Addiction: Where is the Proper Treatment?

Contributor: Pranav Sirohi

Drug addiction has been a prevalent problem around the globe for a majority of the twentieth and twenty-first centuries. It is thought to be caused by the drugs themselves, since drugs contain “chemical hooks” that prevent addicts from quitting. For example, if a person were to take heroin for twenty days, they would become addicted because of those “chemical hooks” that would make the brain crave the drug, resulting in addiction.

This has been tested on rats as well during the twentieth century; a rat is placed in a cage with a regular bottle of water and a second bottle of water laced with cocaine or heroin. Almost immediately, the rat began drinking from the bottle with drug-laced water until it eventually overdosed.

 This test seemed to prove that drugs cause addiction. In the 1970s, however, psychology professor Bruce Alexander noticed something that didn't quite make sense in this experiment. He noticed that the rat was placed alone in a cage instead of in a population of other rats in order to mimic a more reasonable scenario. Alexander decided to conduct his own experiment based on this observation. He built a cage that housed multiple rats and provided them tunnels to run through, toys to play with, and placed two water bottles in the cage. One water bottle was just water, while the other was water laced with a drug such as cocaine. What Alexander noticed was that hardly any of the drug-laced water was consumed, and none of the rats became addicted or overdosed.

 Skeptics thought this was because rats where tested and not humans. However, there was a similar human experiment, The Vietnam war. During the war, approximately 20% of soldiers were using heroin regularly; this worried the American public, who thought that there would be thousands of heroin addicts roaming the streets freely, but this never happened. A study found that 95% of users stopped using heroin when they returned home. According to Professor Alexander, this makes perfect sense. Soldiers who were fighting in the war had to live with the fact that they could die at any moment. Heroin induced a false sense of happiness and became a seemingly good way to cope with their current stressful situation. Soldiers’ homecoming was equivalent to a rat placed into a cage with many other rats, along with toys and other activities. Upon returning home, the rats were out of their former cage and into the cage where they could be with friends and enjoy life. This prevented them from seeking a dangerously false sense of happiness. As social creatures, humans have a need to interact with someone or something. These interactions provide us with relief. When someone is in the company of a friendly environment, they are able to form friendships that can make them happy.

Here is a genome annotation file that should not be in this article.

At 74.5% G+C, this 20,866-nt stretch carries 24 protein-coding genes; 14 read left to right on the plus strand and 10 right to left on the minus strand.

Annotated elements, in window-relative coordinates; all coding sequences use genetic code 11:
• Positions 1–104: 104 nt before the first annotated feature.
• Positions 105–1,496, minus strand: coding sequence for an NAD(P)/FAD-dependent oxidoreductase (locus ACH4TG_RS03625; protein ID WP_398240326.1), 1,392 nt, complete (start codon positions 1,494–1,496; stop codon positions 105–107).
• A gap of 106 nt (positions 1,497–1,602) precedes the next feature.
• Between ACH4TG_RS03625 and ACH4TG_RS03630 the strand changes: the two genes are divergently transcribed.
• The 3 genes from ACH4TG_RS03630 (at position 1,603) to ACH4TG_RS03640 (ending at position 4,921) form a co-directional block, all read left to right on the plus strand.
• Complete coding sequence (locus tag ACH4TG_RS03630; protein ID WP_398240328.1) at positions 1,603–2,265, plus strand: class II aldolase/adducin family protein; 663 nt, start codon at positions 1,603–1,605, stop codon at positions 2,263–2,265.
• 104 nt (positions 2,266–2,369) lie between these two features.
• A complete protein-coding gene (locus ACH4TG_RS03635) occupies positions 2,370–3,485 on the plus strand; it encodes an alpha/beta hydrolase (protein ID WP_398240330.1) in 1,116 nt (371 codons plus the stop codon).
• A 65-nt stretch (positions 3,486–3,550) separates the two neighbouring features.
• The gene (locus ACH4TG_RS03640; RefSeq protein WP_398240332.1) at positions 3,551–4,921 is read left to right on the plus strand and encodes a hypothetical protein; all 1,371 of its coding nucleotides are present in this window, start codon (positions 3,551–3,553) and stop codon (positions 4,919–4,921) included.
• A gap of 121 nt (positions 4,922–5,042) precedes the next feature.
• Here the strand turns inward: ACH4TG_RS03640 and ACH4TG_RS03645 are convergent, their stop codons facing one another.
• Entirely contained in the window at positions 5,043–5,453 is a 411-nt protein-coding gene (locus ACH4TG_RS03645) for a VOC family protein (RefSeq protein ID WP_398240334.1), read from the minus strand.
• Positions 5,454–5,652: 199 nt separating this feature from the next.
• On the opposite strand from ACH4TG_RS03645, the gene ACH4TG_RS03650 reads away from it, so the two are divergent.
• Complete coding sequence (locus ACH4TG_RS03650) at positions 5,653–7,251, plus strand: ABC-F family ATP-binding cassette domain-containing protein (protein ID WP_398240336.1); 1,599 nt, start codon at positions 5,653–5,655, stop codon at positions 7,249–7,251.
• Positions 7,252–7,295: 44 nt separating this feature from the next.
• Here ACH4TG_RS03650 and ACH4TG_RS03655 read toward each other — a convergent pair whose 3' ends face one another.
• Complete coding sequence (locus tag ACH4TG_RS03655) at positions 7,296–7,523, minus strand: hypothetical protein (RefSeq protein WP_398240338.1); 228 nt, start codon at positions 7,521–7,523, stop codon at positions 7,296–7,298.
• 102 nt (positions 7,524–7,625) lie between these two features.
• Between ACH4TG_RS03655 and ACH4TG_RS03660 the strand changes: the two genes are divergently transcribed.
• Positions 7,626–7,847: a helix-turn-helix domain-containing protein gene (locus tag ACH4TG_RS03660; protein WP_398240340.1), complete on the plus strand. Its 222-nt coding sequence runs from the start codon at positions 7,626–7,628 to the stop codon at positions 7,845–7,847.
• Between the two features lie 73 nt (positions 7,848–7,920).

However, if a person is in a hostile environment, such as a mental state of loneliness or stress, they will likely seek comfort in whatever they can find. Unfortunately, that comfort is often found in drugs. Addiction is not actually due to drugs that contain chemicals, but the mental crisis brought forth by stress and isolation. This concept is essential if we want to understand the addicts and former addicts in our community. To treat addiction, an addict must be rehabilitated so they can channel their mental anguish into something that’s productive, and not destructive. But this is difficult because the “war on drugs” has forced addicts into prisons where they are lonely and stressed, perpetuating their mental problems and preventing them from healing. A proper treatment is required for an addict, and it is never by incarceration. There needs to be a shift in society, so people with mental problems can be treated as true patients, instead of being ignored and punished for their problems.


Addiction. Kurzgesagt-In a nutshell.